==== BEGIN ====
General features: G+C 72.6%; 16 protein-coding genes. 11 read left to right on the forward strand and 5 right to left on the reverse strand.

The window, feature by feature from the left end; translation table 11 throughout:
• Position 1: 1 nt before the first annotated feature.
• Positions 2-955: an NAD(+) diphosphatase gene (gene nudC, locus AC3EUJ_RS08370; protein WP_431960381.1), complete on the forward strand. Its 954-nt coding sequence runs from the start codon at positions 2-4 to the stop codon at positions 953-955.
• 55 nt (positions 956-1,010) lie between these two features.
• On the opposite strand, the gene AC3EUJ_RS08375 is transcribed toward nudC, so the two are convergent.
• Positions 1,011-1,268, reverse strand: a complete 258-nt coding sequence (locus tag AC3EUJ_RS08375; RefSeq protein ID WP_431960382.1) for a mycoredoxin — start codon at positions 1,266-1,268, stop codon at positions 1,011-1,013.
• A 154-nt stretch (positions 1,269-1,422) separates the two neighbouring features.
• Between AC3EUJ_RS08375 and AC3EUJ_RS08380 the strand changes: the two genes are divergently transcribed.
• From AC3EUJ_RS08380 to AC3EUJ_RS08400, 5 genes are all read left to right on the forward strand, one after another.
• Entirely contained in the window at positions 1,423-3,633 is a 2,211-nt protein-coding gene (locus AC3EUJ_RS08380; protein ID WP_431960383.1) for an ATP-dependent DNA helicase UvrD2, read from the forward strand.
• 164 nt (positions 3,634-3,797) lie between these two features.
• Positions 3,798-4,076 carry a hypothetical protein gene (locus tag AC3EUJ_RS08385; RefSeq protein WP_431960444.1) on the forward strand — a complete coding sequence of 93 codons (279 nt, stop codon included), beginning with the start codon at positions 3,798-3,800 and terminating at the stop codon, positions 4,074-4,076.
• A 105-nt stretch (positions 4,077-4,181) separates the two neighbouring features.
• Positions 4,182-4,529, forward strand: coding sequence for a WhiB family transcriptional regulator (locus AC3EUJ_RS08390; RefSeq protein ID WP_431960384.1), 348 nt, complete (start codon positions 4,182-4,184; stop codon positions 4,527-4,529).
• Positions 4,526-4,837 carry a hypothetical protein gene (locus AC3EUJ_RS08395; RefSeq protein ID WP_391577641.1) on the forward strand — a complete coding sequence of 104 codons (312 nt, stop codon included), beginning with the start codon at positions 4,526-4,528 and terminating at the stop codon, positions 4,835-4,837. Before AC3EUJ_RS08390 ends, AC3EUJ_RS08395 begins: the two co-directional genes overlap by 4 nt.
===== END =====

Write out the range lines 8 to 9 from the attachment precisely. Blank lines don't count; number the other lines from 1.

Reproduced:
• A 154-nt stretch (positions 1,269-1,422) separates the two neighbouring features.
• Between AC3EUJ_RS08375 and AC3EUJ_RS08380 the strand changes: the two genes are divergently transcribed.